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Having a better understanding of guardianship in Florida can help you make better decisions for your loved ones. Learn more about Florida guardianship so you’re prepared when you need it.
Guardianship, or a guardian, is a decision-maker appointed by the Florida courts to make personal, legal, and financial decisions for a minor or an adult with mental or physical disabilities. This is common for children of deceased parents or for the elderly when they can no longer care for themselves and their health or safety is at risk.
A guardian can be an individual or an institution, such as a bank trust department or nonprofit corporation, appointed by the Florida courts to care for an individual. The individual is referred to as a “ward” and their legally appointed guardian cares for the individual and their assets.
Guardianship is appointed through the courts for incapacitated adults who are determined to be unable to manage themselves or their property. An adult can file a petition with the court to consider an individual incapacitated and incapable of properly caring for themselves.
Under Chapter 744 of the Florida Statues, the court will determine this by appointing a committee including at least two physicians and another person with knowledge, training, and skills to form an expert opinion. At least one member must have experience with the incapacity in question. The examination typically includes a physical exam, mental health exam, and a functional assessment.
The courts can appoint an attorney to represent the individual or they may choose their own lawyer. If the majority of the committee determines an individual isn’t incapacitated, the judge will dismiss the petition. If the committee determines otherwise, a hearing will be scheduled to decide the extent of incapacitation.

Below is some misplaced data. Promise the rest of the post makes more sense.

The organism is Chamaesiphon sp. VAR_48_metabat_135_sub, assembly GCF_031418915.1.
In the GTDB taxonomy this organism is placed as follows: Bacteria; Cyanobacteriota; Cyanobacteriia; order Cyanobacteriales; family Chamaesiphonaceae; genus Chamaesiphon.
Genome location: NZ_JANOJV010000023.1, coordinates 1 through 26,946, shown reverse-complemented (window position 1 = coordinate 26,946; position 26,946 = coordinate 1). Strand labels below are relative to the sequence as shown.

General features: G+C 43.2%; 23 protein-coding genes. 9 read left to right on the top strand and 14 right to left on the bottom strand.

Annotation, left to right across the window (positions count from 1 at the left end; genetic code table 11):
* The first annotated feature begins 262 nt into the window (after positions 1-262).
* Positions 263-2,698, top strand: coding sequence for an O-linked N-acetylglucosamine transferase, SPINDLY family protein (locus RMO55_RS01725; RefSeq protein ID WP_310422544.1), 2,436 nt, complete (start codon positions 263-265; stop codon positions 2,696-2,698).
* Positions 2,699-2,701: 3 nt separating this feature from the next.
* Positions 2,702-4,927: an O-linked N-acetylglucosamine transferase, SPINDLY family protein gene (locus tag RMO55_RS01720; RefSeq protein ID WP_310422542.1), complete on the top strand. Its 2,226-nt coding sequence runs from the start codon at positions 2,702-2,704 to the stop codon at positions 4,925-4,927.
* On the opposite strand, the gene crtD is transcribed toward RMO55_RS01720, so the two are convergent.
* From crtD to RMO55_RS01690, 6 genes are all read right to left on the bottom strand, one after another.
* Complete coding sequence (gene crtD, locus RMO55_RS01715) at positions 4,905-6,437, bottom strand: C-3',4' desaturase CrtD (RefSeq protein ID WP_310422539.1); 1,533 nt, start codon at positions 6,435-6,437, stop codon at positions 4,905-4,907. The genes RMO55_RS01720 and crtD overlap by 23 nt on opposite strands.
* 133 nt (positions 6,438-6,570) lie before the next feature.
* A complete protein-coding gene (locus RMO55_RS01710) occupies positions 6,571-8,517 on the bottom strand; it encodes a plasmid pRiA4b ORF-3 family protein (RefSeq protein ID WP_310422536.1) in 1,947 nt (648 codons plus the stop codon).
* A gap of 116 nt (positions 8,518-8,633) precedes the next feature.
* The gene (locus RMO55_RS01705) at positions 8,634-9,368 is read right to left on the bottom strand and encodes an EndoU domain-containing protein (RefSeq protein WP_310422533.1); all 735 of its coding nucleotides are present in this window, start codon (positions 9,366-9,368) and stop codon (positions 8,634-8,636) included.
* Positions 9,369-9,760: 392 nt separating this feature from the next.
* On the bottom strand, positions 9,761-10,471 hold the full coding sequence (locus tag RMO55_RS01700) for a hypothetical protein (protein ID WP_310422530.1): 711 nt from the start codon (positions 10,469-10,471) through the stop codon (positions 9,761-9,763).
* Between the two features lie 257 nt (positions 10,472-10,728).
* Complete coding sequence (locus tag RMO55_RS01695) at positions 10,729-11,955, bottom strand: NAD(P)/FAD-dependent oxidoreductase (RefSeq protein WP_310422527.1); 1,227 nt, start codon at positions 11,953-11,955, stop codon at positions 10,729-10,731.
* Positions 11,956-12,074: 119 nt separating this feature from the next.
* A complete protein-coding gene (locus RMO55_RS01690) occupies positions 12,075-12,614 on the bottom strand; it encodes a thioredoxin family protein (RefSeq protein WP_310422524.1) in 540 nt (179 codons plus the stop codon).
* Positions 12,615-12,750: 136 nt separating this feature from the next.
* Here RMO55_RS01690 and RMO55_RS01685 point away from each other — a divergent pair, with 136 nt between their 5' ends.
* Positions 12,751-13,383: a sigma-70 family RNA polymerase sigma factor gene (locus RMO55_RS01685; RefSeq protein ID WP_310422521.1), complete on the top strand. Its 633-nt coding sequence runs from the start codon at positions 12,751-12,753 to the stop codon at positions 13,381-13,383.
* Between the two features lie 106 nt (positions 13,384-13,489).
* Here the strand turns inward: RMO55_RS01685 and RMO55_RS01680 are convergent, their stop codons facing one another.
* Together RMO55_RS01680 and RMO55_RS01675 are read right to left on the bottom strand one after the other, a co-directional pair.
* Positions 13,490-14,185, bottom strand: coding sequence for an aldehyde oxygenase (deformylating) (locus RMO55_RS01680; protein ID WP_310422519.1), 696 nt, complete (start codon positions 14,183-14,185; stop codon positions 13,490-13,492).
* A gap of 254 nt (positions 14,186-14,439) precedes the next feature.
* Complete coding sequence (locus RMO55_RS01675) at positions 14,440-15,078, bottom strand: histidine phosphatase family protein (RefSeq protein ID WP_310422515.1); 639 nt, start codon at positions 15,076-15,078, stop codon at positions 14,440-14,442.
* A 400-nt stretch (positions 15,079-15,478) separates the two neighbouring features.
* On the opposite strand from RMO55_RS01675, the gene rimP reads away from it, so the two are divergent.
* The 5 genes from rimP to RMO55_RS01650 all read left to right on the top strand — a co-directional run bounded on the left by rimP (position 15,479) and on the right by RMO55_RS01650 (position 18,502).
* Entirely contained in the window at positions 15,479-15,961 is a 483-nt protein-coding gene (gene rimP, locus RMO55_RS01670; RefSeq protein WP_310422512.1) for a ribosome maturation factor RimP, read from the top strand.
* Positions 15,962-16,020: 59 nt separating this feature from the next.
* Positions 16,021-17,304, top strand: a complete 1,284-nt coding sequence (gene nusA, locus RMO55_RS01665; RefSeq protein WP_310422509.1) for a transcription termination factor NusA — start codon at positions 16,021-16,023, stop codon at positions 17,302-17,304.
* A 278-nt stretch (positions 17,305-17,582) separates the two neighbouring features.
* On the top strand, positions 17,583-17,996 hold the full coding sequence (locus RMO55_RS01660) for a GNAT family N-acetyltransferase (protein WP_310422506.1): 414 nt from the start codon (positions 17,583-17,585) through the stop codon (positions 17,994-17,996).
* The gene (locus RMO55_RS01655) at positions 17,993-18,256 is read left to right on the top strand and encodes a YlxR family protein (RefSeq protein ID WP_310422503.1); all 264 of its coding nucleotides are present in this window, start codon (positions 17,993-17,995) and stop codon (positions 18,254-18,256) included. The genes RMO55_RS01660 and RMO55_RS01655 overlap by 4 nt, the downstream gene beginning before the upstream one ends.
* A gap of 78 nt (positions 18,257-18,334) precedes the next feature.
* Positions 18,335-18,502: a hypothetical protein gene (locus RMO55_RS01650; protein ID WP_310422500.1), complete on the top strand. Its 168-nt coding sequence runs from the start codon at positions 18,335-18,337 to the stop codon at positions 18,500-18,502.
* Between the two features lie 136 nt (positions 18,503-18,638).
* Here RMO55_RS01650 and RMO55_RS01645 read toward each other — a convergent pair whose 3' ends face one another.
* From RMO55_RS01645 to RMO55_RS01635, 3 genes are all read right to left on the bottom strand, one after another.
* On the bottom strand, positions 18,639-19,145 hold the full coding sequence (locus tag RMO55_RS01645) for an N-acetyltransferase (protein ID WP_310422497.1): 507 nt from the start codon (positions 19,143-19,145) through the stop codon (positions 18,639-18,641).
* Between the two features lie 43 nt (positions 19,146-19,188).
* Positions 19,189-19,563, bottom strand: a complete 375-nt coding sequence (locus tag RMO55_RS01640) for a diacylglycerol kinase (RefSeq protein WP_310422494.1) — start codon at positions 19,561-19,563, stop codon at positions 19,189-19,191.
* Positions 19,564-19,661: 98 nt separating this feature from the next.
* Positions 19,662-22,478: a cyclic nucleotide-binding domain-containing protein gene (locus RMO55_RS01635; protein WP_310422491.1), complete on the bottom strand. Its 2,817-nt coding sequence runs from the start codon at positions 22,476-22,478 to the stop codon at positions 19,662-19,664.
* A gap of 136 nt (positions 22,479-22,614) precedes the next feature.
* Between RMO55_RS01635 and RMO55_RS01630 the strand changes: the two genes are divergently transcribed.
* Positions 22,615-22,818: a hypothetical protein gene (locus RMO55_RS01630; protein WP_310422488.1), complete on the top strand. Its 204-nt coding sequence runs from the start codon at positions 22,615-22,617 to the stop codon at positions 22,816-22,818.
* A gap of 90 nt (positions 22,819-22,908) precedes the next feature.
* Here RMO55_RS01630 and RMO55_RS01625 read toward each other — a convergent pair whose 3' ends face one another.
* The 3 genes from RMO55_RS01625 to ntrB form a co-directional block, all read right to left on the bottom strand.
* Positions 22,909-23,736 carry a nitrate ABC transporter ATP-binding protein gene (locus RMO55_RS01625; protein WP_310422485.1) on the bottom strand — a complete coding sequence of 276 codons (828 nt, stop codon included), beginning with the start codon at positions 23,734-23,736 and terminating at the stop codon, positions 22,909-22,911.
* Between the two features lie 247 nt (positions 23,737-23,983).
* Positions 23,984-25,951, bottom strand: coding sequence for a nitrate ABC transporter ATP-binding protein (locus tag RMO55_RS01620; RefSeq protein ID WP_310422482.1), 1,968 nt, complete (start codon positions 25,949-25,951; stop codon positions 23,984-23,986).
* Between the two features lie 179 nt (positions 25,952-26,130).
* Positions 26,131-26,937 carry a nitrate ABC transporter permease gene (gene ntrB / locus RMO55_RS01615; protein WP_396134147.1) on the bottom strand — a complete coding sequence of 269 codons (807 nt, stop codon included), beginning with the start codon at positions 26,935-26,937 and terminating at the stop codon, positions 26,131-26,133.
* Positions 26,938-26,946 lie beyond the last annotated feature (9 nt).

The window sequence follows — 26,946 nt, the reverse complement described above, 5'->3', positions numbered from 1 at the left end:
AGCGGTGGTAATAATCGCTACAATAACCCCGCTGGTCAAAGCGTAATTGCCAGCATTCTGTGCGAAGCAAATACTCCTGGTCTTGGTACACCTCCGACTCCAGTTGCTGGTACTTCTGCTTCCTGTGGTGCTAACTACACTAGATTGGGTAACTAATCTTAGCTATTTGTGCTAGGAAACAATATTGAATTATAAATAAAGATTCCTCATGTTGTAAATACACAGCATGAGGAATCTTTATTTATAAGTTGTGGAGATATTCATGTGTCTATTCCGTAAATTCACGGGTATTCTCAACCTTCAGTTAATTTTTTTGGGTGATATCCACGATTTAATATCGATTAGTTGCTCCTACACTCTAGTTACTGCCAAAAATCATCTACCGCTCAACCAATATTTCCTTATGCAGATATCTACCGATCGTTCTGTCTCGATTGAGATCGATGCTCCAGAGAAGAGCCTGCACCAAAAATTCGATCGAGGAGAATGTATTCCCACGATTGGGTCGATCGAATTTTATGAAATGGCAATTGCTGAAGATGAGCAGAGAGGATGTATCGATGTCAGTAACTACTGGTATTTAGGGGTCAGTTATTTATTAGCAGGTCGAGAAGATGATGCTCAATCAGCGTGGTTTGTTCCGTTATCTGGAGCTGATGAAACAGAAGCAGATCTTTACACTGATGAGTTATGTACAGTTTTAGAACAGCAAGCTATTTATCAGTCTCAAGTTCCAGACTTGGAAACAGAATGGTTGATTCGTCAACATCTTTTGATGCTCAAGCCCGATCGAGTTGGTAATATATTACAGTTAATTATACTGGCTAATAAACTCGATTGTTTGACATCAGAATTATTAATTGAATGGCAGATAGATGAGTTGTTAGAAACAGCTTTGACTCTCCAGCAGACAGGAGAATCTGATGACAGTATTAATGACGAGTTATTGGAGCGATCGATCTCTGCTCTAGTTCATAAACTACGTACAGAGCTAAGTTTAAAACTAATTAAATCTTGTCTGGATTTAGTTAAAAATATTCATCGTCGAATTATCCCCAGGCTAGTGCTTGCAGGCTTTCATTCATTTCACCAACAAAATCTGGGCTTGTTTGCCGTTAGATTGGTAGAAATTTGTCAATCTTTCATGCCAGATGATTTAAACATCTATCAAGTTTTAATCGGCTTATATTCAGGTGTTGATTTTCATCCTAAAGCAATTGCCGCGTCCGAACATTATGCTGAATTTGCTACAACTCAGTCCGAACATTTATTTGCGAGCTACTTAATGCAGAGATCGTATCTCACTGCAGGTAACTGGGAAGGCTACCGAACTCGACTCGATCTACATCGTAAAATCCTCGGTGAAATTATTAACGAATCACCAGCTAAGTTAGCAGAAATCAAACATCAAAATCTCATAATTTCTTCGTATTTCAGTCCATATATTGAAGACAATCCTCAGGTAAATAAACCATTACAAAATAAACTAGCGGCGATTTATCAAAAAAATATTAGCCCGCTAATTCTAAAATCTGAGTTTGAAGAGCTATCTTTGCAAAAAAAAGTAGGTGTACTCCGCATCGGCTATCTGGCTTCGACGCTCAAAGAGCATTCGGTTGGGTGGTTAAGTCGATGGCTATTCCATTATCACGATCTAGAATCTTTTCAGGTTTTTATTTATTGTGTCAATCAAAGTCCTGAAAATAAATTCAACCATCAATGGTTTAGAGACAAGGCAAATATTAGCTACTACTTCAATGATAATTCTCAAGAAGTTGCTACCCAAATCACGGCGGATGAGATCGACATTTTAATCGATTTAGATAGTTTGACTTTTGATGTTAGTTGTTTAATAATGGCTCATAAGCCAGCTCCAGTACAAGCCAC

A guardian is appointed by the courts when an individual is found to be partially or fully incapacitated unless less restrictive alternatives to guardianship are available.
Any adult Florida resident (related or unrelated to a potential ward) can serve as a guardian. Relatives of the ward who don’t live in Florida may also serve as a guardian. Guardianship is not extended to people with convicted felonies or those who cannot carry out the duties of a guardian.
Institutions such as nonprofit corporations and bank trust departments can only act as a guardian for property. Guardianship is not appointed in some cases with conflicts of interest.
To become a guardian, the court will evaluate if you can meet the requirements of Florida guardianship. It’s a guardian’s responsibility to take care of the ward by safeguarding their rights, preserving their dignity, and improving their quality of life.
Guardians are held accountable for their actions and responsibilities. If they don’t properly carry out their duties and responsibilities, they may be removed by the court. A guardian may also resign by providing notice to the court.
In addition, if a ward recovers, a petition can be filed to restore their rights. A reexamination may be required to restore some or all of the ward’s rights.
Do you have questions about guardianship in Florida? An experienced attorney can help represent and advise guardians on technical procedural and financial matters relating to the court. At Upchurch Law, we have years of experience helping guardians and wards in Florida. Call us at (386) 320-6169 today or submit your contact information online to learn how we can help you.
Source: New Posts